English and Mulley are an independent optical practice providing the highest clinical care, offering the finest quality products in all areas of eyecare and tailoring this to your individual style. We pride ourselves in our attention to detail.
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Eye Care


Retinoscope

This measures the error in focus of an eye by reflecting its moving light from the retina, the structure containing the nerves which capture the light waves and sends the electrical signals to the brain. If the light is defocussed on the retina, a powered lens is used to bring it into focus and so create a clear image.


Refractor Head

This holds the range of powered lenses used to focus the light onto the retina. It is placed in front of the patient’s eyes without any weight being carried on the nose.


Slitlamp

This is a microscope which can be used with magnification to view the tears and the anterior eye. It allows assessment of the physiology of the eye. It will show any damage caused by trauma or a foreign body. It is used in contact lens work to assess the fit of the contact lens. Auxiliary lenses will be used in association with the slitlamp to assess particular areas of the anterior eye.


Ophthalmoscope

This allows assessment of the internal eye by focussing light through the pupil and other transparent structures onto areas of the internal eye including the inner back surface of the eye, the retina.


Camera

This is used to capture photographic images from both the slitlamp and the fundus camera.


Tonometer

This measures the Intra Ocular Pressure of the eye. Most often the type of tonometer used will involve a little puff of air directed onto the eye. This gives a measurement in mmHg of the pressure of the eye.   


Visual Field Analyser

This assesses the function and sensitivity of the retinal nerves we use in low light levels.


Topographer

This provides a contour map of the shape and refractive power of the cornea.


Colorimeter

This assesses, with specifically coloured lenses, if relief can be gained from visual stress. This can benefit those suffering from dyslexia and light sensitive migraine.


Binocular Stability Tests

These tests establish the state of the binocular vision and determine any insufficiency.

When you have your eye examination with us please ask the optometrist if you would like more explanation of any of the tests.
 
Please contact us to arrange an appointment for an eye examination.

 

Science Sunglasses

 

The spectral composition of sunlight


Talking about sunglass lenses, here are some notes on the spectral composition of sunlight.
The solar radiation spectrum includes radiations in a band between 190 to 2300 nanometres (nm)*. The human eye perceives the band between 400 and 780 nm:. In the following graph this band is divided by wavelength and their corresponding perceived colours:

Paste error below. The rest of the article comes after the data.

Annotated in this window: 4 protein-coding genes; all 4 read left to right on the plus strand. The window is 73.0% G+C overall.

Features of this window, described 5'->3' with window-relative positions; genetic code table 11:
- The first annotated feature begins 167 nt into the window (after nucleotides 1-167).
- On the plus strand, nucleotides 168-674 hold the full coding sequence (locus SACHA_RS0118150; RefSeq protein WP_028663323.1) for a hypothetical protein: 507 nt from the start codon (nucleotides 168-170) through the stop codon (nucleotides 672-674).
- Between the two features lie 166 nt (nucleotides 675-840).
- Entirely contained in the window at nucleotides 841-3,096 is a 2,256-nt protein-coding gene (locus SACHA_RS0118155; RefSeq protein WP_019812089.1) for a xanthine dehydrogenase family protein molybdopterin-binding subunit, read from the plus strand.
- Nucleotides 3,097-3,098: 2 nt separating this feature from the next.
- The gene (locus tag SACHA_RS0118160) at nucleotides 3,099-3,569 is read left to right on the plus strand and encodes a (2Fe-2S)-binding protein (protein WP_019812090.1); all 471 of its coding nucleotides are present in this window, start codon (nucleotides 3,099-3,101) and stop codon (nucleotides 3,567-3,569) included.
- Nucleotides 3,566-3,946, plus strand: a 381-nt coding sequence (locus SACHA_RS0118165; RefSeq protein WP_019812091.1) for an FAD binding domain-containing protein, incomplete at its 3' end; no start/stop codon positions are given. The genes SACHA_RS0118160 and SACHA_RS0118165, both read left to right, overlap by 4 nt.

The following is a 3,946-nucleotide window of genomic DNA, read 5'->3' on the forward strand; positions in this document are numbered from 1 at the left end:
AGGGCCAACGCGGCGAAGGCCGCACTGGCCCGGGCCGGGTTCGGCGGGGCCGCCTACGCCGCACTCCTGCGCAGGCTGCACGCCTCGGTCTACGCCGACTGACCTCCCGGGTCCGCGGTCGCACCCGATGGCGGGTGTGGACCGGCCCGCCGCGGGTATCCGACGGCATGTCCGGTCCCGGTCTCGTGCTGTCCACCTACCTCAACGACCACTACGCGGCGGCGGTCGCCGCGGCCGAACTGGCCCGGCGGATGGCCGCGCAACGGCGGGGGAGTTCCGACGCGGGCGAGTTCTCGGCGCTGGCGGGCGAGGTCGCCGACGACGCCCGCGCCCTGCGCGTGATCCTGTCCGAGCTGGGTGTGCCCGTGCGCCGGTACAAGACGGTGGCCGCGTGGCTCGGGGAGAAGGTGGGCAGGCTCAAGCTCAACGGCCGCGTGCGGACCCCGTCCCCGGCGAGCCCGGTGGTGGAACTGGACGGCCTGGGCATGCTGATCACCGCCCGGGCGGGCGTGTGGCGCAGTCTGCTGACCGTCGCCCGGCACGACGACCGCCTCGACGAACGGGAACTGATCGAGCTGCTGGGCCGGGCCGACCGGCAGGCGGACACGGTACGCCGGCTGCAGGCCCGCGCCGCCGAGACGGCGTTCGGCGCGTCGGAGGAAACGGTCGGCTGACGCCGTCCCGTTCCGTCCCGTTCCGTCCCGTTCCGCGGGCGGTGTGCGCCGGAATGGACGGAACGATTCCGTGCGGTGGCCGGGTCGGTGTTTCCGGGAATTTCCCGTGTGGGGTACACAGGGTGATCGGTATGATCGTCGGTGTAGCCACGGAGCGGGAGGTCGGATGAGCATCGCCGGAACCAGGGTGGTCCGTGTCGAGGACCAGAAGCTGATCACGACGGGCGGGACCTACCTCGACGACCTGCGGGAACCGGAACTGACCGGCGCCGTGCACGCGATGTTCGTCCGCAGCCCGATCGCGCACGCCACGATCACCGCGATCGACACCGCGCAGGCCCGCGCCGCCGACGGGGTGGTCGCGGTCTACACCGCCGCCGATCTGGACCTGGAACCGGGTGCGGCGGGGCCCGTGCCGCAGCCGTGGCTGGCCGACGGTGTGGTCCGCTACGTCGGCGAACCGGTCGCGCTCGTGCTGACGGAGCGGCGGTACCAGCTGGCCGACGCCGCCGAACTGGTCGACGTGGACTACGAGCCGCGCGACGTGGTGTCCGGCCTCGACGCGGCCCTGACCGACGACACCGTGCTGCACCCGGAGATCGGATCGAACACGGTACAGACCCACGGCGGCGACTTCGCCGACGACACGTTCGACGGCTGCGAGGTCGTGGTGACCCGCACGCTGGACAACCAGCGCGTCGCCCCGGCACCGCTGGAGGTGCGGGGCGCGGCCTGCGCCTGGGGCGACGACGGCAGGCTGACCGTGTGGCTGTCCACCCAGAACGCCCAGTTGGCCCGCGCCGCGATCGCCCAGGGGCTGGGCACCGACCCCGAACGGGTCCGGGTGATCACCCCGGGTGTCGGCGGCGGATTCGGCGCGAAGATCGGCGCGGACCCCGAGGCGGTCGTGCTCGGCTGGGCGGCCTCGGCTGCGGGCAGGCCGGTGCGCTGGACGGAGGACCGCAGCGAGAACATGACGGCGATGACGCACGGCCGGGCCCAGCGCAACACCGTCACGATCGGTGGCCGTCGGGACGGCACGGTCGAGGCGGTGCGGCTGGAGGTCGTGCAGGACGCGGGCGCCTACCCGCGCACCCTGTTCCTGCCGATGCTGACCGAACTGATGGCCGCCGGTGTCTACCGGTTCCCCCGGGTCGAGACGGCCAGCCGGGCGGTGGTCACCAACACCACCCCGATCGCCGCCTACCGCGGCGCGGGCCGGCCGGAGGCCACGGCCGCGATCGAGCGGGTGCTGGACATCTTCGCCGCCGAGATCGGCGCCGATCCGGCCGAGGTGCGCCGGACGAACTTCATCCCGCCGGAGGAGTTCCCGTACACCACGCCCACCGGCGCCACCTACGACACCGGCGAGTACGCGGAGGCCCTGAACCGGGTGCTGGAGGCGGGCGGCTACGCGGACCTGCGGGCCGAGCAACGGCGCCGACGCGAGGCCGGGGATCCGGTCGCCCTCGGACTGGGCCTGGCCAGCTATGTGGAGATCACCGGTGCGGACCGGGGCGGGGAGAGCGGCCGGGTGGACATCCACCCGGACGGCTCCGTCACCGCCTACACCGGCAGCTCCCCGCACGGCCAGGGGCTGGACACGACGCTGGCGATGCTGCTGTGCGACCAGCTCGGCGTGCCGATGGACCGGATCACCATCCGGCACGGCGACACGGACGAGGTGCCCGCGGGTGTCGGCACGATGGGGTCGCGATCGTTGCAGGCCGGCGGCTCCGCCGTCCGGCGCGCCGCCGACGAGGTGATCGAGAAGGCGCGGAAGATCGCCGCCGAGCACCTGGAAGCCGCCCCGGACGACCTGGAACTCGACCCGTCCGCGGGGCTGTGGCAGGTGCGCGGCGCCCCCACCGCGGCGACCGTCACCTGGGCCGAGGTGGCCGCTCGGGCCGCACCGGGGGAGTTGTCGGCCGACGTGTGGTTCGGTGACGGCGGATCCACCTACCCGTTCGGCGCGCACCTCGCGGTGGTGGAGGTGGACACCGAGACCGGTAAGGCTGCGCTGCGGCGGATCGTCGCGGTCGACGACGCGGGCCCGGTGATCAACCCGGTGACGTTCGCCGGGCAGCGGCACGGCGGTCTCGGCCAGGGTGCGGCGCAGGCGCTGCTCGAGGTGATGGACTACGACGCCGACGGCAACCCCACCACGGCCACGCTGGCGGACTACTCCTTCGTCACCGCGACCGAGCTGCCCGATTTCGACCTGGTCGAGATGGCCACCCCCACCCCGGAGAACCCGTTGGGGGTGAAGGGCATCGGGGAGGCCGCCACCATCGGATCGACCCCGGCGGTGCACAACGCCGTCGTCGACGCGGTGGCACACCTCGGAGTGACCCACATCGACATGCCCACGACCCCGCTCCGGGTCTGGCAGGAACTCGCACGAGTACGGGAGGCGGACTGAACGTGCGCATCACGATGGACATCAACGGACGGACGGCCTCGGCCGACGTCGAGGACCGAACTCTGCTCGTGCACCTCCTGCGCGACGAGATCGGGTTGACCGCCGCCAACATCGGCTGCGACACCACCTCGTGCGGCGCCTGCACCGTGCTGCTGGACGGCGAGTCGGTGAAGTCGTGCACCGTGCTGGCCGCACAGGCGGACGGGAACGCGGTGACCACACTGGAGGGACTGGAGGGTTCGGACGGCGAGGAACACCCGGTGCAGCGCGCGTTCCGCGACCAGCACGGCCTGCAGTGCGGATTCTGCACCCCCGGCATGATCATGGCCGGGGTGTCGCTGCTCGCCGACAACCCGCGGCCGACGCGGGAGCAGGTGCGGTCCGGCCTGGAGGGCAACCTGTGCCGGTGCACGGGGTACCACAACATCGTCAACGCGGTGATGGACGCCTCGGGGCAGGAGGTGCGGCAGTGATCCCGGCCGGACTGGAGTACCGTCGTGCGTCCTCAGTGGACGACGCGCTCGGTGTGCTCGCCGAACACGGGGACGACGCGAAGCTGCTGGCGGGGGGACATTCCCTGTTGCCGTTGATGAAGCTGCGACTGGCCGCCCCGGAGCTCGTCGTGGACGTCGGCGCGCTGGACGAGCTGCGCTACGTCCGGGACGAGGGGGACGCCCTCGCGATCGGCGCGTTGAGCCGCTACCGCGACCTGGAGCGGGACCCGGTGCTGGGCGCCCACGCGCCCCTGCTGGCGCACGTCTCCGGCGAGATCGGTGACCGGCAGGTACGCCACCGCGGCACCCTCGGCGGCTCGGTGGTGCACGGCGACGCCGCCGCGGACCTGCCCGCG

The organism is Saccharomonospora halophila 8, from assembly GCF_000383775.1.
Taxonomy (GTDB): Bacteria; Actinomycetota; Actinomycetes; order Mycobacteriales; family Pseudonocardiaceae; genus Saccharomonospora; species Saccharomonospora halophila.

Eye Care

 

 

 

 

 

 

* is the wavelength unit of measurement corresponding to one billionth of a metre

The invisible spectrum: ultraviolet (UV) and infrared (IR) radiations


UV is high-energy radiation in the 190-400 nm band. They are dangerous for all biological tissues and in particular for the eye which does not "see" them since they do not reach the retina.

This type of radiation is usually divided into three intervals:

• UVC (190-280 nm): they are blocked by the ozone layer and hence not reaching the ground level
• UVB (280-320 nm): they reach the ground level and are absorbed by the cornea and the crystalline lens of the eye. They can be dangerous even after brief exposures
• UVA (320-400 nm): they penetrate to ground level to greater extent than UVB. These radiations pass through the cornea and are absorbed by the crystalline lens protecting the retina.

Also

The intensity of UV rays increases one time every 10 meters of elevation above the sea level

It is 180 times more intense on the beach because of the great reflection caused by the sand

Vulnerability to UV rays increases with ageing

Overexposure to UV rays causes the eye to adjust slower to the dark

IR radiation lays in the 700-2300 nm band. It is dissipated at all levels by the eyeball and does not concentrate on the lens of the eye (like UV) or in the retina (like blue light, see further down). Since it is not damaging to the eye, absorbing filters are only required in industrial applications.

The visible spectrum: a colour world


In the case of the visible spectrum, protective eyewear attempts to totally or partially absorb the high-energy visible radiation called blue light (380-500 nm).
The unprotected eye strains to focus on blue light causing chromatic aberration and ageing of the eye, as the retina is ill equipped to perform this function.
The sunglass lens helps to accelerate this process without eliminating completely the blue light, as this would alter the authenticity of the colours.

When does a lens really protect the eye?


When it absorbs the UVA and UVB rays. Their elimination is beneficial to the eye and does not affect our perception of visual images.

However, be careful. Any sunglasses reduce the visible light and thus cause the pupil to dilate, potentially allowing a greater quantity of UV radiation to enter the eye.
A good quality lens must reduce as much as possible the radiation that damages the lens of the eye.

When it efficiently and progressively absorbs the blue light and filters enough light to avoid distorting the other colours. This makes sunglasses suitable to be worn for extended periods without tiring the eye.

 


Refractor Head


Topographer


Colorimeter


Visual Field

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